What Is Testicular Retraction

What Is Testicular Retraction?

Testicles are located at the base of your spine. They are connected to the scrotum (the pouch under the skin) through a thin tube called a spermatic cord. When you have sexual arousal or ejaculation, blood flows into your body cavity from both sides of your body and then out through these tubes. Your testes produce testosterone which is responsible for making male characteristics such as hair growth, muscle development, and so forth. Testosterone levels decrease when you become infertile. If you have a low level of testosterone in your body, it will cause symptoms like fatigue, depression, loss of libido and other problems.

Testicular retraction occurs when the tubes that carry testosterone out of the body get blocked due to some reason. The result is a temporary drop in testosterone levels. Symptoms may include:



Loss of libido (sexual desire) and/or erections (erectile dysfunction)

Decreased energy and poor concentration ability. These symptoms may persist even after the testicles have been removed.

The most common reason for tissue to block the pathway and cause these symptoms is a condition known as epididymitis. This condition is caused by an infection in the epididymis or seminal vesicles (the small tubes that carry the released testosterone out of the body). With this type of infection, you may experience pain in your testicles, a decrease in your ability to have an erection, a fever, and back pain.

You might also have nausea, diarrhea or vomiting.

There are other reasons why your testes might experience a blockage in their pathway. These can include an injury, a congenital defect or a tumor.

If you have these symptoms and believe that you are suffering from low testosterone levels, it is very important that you get medical help. You should see your family doctor or go straight to an emergency room.

What Is Testicular Retraction Causes

The causes of this condition are:

Tumors or cancer in the testicles that block the pathway.

A hernia in the scrotum that pinches a portion of the spermatic cord causing a blockage.

A congenital defect in the construction of the tubes or cords.

Epididymitis, a type of infection in one of the tubes within the spermatic cord. This infection can be caused by several types of bacteria or a sexually transmitted disease such as gonorrhea.

Injury to the spermatic cord causing bruising or bleeding and reducing the amount of blood flowing through it.

What Are The Types Of Testicular Retraction?

It is important to understand that there are two different types of testicular retraction and it is important to know the difference between them. These are retractile and non-retractile testes. With retractile testes, the condition is not permanent and will get better on its own over time. With non-retractile testes, the condition is permanent and requires treatment.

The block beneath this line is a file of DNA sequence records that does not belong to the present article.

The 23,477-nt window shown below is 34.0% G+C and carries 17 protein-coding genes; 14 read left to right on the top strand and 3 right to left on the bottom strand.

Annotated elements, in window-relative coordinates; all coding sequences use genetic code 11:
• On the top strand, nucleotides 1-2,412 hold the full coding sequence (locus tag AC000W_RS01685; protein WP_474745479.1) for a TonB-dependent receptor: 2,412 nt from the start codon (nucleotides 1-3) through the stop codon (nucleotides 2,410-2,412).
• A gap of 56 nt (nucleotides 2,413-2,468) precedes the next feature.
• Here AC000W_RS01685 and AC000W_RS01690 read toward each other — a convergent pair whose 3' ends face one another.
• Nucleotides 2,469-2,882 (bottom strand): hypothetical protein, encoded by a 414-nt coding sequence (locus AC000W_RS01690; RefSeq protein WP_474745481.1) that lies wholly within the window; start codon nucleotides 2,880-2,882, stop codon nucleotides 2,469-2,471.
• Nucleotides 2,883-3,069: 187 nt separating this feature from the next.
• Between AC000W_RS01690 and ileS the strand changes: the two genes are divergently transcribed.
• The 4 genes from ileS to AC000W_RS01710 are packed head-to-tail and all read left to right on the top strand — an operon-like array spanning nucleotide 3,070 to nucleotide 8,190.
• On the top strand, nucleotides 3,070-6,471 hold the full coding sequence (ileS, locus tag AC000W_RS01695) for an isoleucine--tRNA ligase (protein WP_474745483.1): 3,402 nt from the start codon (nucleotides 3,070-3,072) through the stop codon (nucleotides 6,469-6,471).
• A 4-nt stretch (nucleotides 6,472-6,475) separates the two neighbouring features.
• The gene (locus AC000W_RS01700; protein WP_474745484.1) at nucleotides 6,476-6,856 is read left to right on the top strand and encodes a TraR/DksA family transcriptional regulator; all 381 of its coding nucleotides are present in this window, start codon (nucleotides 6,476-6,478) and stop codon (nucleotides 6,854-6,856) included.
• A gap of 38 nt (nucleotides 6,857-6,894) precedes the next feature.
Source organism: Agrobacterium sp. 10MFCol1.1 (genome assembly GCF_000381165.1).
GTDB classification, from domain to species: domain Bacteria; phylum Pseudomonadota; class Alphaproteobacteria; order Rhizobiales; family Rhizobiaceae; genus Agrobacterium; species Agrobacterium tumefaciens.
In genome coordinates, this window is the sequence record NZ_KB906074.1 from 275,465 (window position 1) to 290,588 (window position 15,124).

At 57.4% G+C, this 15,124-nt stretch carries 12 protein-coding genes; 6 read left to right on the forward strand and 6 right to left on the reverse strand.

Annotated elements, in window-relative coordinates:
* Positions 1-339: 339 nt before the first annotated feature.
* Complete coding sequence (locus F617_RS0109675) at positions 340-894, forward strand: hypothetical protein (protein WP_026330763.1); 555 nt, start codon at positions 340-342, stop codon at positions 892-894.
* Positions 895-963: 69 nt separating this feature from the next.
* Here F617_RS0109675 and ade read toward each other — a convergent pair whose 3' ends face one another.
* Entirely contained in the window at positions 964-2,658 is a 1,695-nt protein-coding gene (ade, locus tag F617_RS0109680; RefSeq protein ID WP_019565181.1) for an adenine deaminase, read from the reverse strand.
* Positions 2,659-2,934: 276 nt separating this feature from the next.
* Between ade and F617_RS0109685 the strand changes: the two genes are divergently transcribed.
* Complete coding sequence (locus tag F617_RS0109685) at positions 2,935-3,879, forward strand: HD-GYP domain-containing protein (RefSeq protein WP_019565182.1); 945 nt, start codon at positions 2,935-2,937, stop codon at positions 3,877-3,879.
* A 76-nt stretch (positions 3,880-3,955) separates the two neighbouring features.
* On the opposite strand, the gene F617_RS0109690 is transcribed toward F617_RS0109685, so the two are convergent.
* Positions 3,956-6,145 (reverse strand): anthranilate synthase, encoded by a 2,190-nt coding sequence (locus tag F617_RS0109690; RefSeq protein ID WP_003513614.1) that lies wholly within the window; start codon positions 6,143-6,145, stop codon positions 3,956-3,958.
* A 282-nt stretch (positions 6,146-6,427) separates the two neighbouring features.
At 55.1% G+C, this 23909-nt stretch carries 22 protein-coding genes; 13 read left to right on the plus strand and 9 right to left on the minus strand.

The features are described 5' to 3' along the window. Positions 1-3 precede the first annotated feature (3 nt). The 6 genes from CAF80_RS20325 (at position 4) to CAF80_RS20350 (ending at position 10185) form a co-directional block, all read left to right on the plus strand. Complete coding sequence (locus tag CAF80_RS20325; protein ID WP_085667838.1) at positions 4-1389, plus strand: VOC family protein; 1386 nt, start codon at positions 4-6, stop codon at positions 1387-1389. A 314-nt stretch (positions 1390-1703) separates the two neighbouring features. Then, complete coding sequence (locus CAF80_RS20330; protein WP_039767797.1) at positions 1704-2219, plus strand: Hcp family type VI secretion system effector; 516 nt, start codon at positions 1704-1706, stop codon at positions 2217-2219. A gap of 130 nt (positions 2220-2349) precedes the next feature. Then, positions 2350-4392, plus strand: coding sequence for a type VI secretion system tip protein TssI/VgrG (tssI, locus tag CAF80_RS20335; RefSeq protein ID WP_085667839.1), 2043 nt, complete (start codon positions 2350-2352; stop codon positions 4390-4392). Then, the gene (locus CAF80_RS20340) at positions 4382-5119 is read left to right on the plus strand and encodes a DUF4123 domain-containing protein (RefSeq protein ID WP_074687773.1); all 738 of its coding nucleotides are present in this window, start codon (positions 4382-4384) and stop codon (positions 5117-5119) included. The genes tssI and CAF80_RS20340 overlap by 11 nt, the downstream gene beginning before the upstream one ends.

Retractile testes will go back into the scrotum on their own. The natural way to treat this condition is to wait and not do anything. You should check the testicle every six months or so to see if it has moved back into place.

If you are not actively trying to have children and you have no pain or other symptoms that would cause you concern, a doctor may recommend that you simply live with this condition for now and consider surgery later if it becomes necessary.

Non-retractile testes do not return to the scrotum on their own and will need to be actively corrected by surgery. The causes of this condition are similar to those listed above.

How Is Testicular Retraction Diagnosed?

The first thing that you should do if you believe that you have testicular retraction is to see your family doctor. He or she will ask you about your medical history and do a physical examination.

Sources & references used in this article:

Retracted: Effects of exposure to a mobile phone on testicular function and structure in adult rabbit by N Salama, T Kishimoto… – International journal of …, 2010 – Wiley Online Library

Cremasteric cramp with testicular retraction by JA Baty – British medical journal, 1956 – ncbi.nlm.nih.gov

RETRACTED ARTICLE: Mechanisms of nanosized titanium dioxide-induced testicular oxidative stress and apoptosis in male mice by X Zhao, L Sheng, L Wang, J Hong, X Yu… – Particle and Fibre …, 2014 – Springer

Clinical study of the spermatogenesis of undescended testicles by DW MacCOLLUM – Archives of Surgery, 1935 – jamanetwork.com

Testicular dislocation following minor scrotal trauma by M Feder, A Sacchetti, S Myrick – The American journal of emergency …, 1991 – Elsevier

LHRH treatment in unilateral cryptorchidism: effect on testicular descent and hormonal response by B Karpe, P Eneroth, EM Ritzen – The Journal of pediatrics, 1983 – Elsevier

Painful postcoital testicular retraction linked with desipramine. by AR Sorvino – The American journal of psychiatry, 1986 – psycnet.apa.org